This weekend’s series of massive, deadly earthquakes in Japan and Ecuador seems like an anomaly. But what’s unusual is not that they happened so close in time to each other—it’s that the two quakes both struck highly populated areas, resulting in more catastrophe, and more news coverage.
The 7.8-magnitude earthquake in Ecuador may have followed closely on the heels of a series of earthquakes and aftershocks—the largest of which reached a 7.3 magnitude—in Japan, but the quakes had nothing to do with one another, says Jeroen Ritsema, a professor of geophysics at the University of Michigan.
“There’s no reason to believe they’re related,” he says. “Sometimes earthquakes are closely clustered. Sometimes they’re not.” Even when they occur back to back, he says, they aren’t necessarily caused by each other. In this case, although the quakes occurred on both sides of the Pacific Ocean, Ritsema says, they involved completely different tectonic plates and therefore aren’t related.
They also aren’t all that rare. Ritsema says magnitude 7 earthquakes similar to what struck Japan happen around the world about 15 times a year (a fraction of the more than 1.4 million smaller earthquakes that occur every year). Despite this near-monthly frequency, we tend not to hear about these larger quakes—because they don’t affect people all that often.
Similarly, 7.8-magnitude earthquakes like the one that struck Ecuador (killing at least 350 people and causing billions of dollars’ worth of property damage) occur less often, but even they are not that rare, statistically speaking. Ritsema says they take place on average about once every one or two years. Again, many occur in areas where they cause little noticeable damage.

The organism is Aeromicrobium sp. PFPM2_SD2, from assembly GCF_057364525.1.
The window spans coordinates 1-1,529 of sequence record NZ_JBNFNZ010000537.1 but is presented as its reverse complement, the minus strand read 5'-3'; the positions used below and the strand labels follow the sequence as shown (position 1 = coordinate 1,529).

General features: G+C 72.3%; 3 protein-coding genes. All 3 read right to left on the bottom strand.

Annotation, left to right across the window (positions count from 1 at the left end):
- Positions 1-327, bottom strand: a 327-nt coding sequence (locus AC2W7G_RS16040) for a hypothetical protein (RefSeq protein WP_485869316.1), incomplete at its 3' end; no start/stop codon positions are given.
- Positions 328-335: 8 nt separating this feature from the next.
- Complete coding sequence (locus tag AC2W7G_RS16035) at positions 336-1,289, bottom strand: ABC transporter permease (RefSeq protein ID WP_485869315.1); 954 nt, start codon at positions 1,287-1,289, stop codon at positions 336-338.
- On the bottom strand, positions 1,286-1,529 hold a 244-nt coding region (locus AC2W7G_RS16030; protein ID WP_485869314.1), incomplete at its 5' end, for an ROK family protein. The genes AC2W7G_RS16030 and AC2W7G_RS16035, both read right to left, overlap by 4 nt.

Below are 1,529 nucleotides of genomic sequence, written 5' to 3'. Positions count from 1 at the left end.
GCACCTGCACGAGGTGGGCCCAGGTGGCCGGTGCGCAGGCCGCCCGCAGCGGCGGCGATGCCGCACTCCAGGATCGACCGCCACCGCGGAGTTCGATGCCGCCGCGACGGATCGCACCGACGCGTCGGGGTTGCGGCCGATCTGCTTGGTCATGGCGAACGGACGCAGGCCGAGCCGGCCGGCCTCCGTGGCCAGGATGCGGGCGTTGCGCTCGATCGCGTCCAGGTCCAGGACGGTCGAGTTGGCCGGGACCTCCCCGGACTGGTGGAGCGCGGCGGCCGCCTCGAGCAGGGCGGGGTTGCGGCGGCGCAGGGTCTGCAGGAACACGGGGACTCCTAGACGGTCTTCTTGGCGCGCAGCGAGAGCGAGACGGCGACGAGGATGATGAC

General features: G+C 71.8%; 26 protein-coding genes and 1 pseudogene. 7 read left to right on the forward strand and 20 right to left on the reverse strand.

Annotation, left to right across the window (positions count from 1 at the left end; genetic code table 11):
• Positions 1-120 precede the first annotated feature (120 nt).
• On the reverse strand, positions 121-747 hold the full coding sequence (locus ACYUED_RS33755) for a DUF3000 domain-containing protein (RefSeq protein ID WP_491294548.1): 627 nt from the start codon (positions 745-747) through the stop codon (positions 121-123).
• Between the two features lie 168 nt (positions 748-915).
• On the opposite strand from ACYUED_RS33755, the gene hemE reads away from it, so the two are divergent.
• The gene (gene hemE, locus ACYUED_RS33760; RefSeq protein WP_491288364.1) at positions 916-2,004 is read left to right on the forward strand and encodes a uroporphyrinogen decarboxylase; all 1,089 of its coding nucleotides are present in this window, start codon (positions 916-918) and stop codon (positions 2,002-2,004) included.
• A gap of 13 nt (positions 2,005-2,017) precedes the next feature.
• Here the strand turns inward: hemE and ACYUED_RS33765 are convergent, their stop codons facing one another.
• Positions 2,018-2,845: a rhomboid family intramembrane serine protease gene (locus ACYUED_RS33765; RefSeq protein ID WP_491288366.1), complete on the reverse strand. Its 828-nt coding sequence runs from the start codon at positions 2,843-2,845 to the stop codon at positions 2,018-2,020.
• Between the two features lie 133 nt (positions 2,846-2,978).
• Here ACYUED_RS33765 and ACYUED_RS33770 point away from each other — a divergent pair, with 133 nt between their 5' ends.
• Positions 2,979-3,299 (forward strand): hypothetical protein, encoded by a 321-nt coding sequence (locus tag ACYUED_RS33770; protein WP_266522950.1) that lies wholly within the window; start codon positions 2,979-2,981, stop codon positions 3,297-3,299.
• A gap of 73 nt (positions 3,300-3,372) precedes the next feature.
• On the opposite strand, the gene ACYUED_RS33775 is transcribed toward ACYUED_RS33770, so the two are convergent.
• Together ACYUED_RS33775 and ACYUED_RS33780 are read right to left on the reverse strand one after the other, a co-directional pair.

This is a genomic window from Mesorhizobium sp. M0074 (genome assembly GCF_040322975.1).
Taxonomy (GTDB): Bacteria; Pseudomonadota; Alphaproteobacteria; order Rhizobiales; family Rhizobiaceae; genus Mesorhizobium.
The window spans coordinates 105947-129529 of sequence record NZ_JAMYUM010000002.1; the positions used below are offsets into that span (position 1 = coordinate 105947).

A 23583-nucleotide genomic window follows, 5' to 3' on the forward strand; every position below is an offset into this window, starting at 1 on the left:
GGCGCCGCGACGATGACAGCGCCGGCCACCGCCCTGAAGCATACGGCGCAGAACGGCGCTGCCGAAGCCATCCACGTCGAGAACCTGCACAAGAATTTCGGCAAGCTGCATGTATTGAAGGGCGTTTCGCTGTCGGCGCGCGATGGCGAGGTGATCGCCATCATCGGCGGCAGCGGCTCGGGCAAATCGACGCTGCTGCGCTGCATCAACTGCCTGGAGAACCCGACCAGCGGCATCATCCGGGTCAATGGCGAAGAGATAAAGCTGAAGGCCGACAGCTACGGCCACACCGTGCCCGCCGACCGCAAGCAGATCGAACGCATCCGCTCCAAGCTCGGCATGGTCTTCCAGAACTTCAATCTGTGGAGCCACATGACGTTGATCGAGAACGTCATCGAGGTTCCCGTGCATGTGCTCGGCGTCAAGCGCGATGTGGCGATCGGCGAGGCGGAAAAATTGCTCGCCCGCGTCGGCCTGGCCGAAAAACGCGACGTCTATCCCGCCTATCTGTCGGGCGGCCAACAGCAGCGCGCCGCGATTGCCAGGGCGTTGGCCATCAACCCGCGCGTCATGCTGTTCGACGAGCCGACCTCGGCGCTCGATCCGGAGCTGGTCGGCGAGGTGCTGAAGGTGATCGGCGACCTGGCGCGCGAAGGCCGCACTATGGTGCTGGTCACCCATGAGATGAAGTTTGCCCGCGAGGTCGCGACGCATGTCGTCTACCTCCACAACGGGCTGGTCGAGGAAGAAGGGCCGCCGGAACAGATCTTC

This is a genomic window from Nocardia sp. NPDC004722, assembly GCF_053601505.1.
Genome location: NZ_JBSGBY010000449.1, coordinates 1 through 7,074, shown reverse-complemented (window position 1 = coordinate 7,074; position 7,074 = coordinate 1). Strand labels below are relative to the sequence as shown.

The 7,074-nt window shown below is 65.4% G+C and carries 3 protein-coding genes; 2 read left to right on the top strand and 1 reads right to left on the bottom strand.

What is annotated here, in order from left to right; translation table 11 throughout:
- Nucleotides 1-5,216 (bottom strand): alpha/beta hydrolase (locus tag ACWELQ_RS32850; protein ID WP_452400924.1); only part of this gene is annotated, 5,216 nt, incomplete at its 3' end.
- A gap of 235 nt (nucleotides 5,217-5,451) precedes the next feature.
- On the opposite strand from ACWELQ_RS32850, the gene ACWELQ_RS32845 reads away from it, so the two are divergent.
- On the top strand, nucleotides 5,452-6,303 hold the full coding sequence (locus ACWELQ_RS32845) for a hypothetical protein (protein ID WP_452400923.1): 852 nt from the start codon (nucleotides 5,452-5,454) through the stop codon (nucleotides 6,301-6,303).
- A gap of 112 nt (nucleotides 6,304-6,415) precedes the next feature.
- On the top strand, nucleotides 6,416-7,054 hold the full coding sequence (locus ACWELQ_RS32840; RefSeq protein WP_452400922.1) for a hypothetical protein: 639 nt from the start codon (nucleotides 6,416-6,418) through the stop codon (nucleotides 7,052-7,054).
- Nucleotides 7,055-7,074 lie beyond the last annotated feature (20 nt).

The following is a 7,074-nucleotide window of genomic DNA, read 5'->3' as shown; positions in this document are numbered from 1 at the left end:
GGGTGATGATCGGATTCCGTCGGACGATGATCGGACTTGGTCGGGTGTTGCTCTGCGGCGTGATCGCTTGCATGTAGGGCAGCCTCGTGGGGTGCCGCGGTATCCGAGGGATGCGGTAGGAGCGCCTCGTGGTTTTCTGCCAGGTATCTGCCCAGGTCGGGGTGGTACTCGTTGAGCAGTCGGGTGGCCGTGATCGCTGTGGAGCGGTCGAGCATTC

“Sometimes these events are in the middle of the ocean, far from population centers,” he says. “We detect them. We see them. We record them very well. But they don’t hurt anybody so they go unnoticed by the general public.”
Ritsema says that one specific factor influences an earthquake’s destructive qualities even more than its magnitude: “Location, location, location.” What was unusual this week was that both quakes happened in fairly densely populated areas. As a result, they affected a large number of people and drew the attention of the world.
It could have been worse, though. For example, the 1995 earthquake that struck Kobe, Japan, measured 6.9 magnitudes—similar to what happened in Kumamoto—but it occurred in a more densely populated area than this week’s events. “That was right in the city,” Ritsema says. As a result, it killed more than 6,000 people.
An equivalent-size quake—smaller than the ones that occurred this week—in a city such as Los Angeles would be devastating. It wouldn’t even need to occur on the famous San Andreas Fault to become deadly. “Los Angeles has other faults much closer to population center that could be much more dangerous, even though the magnitudes could be smaller,” Ritsema says.
Will we see more multiple events like this in the future? Earthquakes will keep on occurring, perhaps right after one another, and perhaps months apart, Ritsema says. But whether they occur where humans are densely populated is merely a factor of chance—the geological factors at play in an earthquake have nothing to do with how many humans dwell above the surface. “It could be a span of years where nothing happens,” he says.
Although he said earthquakes remain in general something to be cautious and prepared about, the events in Ecuador and Japan don’t elevate future risk. “There’s nothing in the past week that indicates a change in terms of large-plate tectonics,” Ritsema says. “The Earth hasn’t changed. This is normal Earth behavior. If you look at the long-term catalogs for earthquakes over spans of years, there’s nothing really telling us that this is a cluster of events. It’s just statistics.”